Work Sleep Disorder
According to the International Classification
of Sleep Disorders, a shift work sleep disorder (SWSD) is a circadian
rhythm sleep disorder. Circadian rhythm refers to the 24-hour rhythmic
sleep wake cycle controlled by the sleep center in the brain. It
is considered a disorder because of the frequency with which people
suffer from sleep disturbance and excessive sleepiness in trying
to adapt to shift work schedules.
Causes, incidence & risk
Shift workers are at increased risk for a variety of chronic
illnesses such as cardiovascular (heart) disease and gastrointestinal
problems. Shift workers are also at an increased risk for obstructive
sleep apnea, a common sleep disorder found in approximately 5% of
the general population, but it is 11.6% in the shift work population.
Swift workers are more likely to be sleepy at work,
and sleepiness/fatigue in the work place can lead to poor concentration,
absenteeism, accidents, errors, injuries, and fatalities.
The main complaint for people with SWSD
is excessive sleepiness. Other symptoms include:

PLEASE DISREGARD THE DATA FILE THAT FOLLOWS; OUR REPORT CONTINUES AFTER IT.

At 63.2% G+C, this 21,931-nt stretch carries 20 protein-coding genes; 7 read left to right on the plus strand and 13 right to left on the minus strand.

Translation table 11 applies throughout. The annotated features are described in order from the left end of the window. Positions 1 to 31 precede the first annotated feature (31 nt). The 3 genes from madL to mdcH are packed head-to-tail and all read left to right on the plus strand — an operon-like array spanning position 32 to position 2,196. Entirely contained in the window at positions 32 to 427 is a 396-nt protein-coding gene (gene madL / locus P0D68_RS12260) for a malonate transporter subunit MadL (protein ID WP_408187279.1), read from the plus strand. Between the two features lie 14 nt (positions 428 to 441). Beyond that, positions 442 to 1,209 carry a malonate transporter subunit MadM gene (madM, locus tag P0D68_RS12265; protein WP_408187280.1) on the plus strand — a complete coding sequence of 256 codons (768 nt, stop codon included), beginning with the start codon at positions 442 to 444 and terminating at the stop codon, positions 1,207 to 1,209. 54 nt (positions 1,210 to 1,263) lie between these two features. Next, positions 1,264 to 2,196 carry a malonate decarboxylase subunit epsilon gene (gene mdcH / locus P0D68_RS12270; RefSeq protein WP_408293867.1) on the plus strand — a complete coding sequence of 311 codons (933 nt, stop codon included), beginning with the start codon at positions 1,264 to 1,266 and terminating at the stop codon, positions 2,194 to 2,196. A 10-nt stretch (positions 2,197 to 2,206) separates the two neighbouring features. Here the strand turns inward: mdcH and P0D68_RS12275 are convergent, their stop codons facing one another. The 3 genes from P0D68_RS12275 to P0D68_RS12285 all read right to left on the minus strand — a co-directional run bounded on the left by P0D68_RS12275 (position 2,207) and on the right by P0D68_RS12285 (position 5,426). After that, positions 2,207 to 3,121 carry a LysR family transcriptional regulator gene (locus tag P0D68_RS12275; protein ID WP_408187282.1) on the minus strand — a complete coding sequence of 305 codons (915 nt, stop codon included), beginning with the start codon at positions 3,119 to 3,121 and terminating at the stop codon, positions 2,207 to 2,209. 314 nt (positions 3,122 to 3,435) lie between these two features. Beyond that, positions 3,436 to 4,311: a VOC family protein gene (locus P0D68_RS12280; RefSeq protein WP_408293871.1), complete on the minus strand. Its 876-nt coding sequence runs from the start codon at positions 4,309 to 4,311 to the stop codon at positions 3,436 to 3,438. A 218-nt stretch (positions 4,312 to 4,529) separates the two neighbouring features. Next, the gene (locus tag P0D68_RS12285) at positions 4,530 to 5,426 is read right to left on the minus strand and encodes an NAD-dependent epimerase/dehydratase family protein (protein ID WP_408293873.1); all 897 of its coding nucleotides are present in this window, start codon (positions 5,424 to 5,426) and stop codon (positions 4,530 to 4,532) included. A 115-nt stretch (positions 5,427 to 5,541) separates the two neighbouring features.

- Disrupted sleep schedules
- Reduced performance
- Difficulties with personal relationships
- Irritability/depressed mood
- Decreased memory and concentration
There are tests available for diagnosing shift
work sleep disorder. The diagnosis is made based upon symptoms reported
by the patient and by ruling out other causes of excessive sleepiness
such as thyroid disorders or sleep apnea.
Unfortunately, treatment for SWSD is limited.
Both behavioral and pharmacological (medication) remedies can alleviate
symptoms. Some research indicates that the body may never fully adapt
to swift work, especially for those who switch to a normal weekend
sleep schedule. Getting adequate amounts of sleep while doing shift
work is also important.